The Carbon Black approach is to use Machine Learning to focus on patterns of attack, tactics and procedures and how you sift through large amounts of data. The vendor is working with IBM to use its Watson AI technology.
McElroy highlights the necessity for having good data, a common theme in most AI endeavours. "It starts with the data set," he says.
Other companies including Cylance build their data sets by using "features" of software derived from such attributes as file size and entropy, as well as parsed sections of executables: for example, the names of each entry in the section table or the base-2 logarithm of file size can be used to build a data set and, perhaps, train AI systems to recognise never-before-seen malware as being malware. Some features could be extracted conditionally based on other features; other features could represent combinations. The space of possible features is very large.
Unsupervised machine learning could potentially avoid the need for training with labelled data. Instead, it would be able to identify significant patterns and trends without the need for past or present human input. The advantage of unsupervised machine learning is that it avoids the great challenge of most AI projects: finding enough relevant, labelled data with which to train the system and demonstrate its reliability.
Darktrace uses this approach, and says that it deploys unsupervised machine learning algorithms to "embrace uncertainty". Instead of building on past threats to develop the ability to recognise new ones, Darktrace's AI monitors a client's network traffic and learns what is normal behaviour. Ordinary network traffic here takes the place of conventional training datasets: the idea is that the AI learns to recognise unusual network activity – deviations from normal, legitimate activity, or from the learned "pattern of life", as both Darktrace and military surveillance operators like to say. The idea is that Darktrace's systems will classify any detected deviation as more or less likely to be a serious threat, and thresholds can be adjusted to avoid too many false positives while alerting in real time to emerging problems.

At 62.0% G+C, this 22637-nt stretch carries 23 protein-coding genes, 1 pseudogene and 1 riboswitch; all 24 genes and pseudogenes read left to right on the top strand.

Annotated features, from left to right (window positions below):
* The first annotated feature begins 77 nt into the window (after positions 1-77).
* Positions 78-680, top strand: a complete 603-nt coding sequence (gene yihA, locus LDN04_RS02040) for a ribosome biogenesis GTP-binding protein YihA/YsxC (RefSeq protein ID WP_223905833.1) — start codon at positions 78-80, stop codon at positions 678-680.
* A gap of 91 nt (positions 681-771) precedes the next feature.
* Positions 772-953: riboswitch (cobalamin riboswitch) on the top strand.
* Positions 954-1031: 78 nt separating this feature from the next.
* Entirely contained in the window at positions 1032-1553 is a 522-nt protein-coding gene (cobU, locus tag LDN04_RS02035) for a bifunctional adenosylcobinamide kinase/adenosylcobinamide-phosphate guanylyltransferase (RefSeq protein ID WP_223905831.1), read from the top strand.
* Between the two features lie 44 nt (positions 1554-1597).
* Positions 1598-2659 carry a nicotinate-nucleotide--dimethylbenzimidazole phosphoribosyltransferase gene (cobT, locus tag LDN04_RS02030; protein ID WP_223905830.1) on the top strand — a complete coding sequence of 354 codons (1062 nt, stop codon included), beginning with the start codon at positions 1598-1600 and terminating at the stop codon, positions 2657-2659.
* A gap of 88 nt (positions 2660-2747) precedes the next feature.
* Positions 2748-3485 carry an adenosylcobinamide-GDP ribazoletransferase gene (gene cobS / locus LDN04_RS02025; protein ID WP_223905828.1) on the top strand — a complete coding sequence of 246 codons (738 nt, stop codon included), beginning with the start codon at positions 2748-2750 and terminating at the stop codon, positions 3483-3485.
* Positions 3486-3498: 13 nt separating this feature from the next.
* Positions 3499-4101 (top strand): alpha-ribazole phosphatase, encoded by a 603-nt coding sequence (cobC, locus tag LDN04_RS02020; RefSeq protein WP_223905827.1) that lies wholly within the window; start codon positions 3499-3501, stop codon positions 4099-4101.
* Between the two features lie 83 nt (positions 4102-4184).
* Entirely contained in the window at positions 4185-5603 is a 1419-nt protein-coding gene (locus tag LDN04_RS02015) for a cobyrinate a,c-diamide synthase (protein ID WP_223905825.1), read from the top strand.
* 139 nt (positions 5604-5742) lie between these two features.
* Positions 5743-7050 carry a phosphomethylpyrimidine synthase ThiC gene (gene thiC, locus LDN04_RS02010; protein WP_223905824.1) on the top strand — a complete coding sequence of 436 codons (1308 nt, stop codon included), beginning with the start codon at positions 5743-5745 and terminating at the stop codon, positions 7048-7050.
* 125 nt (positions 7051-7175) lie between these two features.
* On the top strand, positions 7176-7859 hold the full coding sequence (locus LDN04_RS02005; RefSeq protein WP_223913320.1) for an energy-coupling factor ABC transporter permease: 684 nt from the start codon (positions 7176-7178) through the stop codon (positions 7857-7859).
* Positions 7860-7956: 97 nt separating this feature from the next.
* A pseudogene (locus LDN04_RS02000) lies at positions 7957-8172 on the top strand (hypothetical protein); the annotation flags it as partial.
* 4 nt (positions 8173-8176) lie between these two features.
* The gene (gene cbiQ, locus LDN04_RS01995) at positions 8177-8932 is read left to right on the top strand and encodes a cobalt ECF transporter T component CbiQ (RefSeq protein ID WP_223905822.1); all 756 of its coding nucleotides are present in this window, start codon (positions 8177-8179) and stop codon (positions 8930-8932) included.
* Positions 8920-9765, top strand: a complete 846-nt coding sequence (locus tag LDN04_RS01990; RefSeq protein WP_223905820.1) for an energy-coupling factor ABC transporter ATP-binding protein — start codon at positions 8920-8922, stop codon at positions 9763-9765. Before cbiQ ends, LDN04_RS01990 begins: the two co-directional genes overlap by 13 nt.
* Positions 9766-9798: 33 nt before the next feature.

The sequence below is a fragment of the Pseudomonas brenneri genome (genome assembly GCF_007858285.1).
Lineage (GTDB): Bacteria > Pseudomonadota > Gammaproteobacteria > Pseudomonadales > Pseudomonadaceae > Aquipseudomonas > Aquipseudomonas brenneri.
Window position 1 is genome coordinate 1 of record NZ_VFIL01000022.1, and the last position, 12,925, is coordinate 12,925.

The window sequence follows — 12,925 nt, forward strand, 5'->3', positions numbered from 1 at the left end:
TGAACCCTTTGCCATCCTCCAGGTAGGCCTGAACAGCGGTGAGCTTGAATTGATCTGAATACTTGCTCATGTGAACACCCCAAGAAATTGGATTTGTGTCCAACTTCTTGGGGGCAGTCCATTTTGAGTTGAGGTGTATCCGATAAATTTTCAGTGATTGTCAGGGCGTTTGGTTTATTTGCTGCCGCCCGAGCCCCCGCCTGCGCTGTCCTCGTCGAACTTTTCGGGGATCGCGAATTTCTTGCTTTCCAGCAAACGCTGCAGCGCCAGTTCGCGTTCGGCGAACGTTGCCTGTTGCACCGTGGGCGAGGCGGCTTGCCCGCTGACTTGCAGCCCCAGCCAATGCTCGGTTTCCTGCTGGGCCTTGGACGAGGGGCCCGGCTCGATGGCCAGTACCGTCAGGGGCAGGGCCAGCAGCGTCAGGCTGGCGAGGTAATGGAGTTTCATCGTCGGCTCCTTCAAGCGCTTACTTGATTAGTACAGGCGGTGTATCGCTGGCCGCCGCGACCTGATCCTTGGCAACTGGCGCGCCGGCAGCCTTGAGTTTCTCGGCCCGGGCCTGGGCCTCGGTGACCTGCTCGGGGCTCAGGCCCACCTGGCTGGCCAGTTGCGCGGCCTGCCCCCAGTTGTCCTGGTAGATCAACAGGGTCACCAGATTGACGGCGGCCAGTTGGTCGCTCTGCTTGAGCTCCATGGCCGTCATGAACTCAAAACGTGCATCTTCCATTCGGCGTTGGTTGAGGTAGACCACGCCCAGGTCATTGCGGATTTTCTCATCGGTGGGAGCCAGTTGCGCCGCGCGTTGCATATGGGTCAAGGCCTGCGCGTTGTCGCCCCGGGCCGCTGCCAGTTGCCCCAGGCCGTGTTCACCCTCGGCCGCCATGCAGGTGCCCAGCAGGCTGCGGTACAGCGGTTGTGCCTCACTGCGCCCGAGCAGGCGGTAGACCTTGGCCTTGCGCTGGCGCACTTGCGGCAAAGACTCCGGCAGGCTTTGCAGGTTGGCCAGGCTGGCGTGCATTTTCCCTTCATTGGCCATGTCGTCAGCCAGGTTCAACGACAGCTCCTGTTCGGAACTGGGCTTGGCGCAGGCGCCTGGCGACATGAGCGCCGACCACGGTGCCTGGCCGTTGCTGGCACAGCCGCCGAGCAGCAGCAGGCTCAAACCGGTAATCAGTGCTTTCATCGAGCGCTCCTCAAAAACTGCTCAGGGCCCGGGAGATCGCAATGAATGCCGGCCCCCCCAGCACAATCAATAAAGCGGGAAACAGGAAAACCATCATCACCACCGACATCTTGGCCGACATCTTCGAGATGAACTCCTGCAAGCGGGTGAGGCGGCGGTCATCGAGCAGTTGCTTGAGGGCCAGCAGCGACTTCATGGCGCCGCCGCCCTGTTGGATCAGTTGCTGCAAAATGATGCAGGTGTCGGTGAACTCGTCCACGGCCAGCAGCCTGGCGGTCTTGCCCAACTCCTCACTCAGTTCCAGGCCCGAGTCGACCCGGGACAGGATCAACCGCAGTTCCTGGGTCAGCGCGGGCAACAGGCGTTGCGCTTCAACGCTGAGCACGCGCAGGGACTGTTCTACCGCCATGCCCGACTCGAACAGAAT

Darktrace also offers the ability to specify different grades of response to different levels of classification. A customer might choose to queue low-graded anomalies for examination by its security team as time became available, to alert the security team out of turn for middle-graded ones,
and in the case of the highest-graded apparent problems to let the AI autonomously cut off network traffic to and from the affected nodes
and take the risk of disrupting legitimate activity while the matter is looked into.
Simon Rockman lives at both ends of the adoption bell curve. As an experienced technology writer he was the editor of Personal Computer World in the late 1980s and went on to found What Mobile magazine which he ran for ten years, and has reviewed over 300 handsets. As the mobile correspondent for The Register he championed CW writing a number of articles supporting the organisation. He has also had senior roles in telecoms having been the Creative Experience Director at Motorola where he looked at new uses for mobile and Head of Requirements at Sony Ericsson where we worked on innovative devices at entry level. He was the Head of the Mobile Money Information Exchange at the GSMA and has launched Fuss Free Phones an MVNO aimed at older users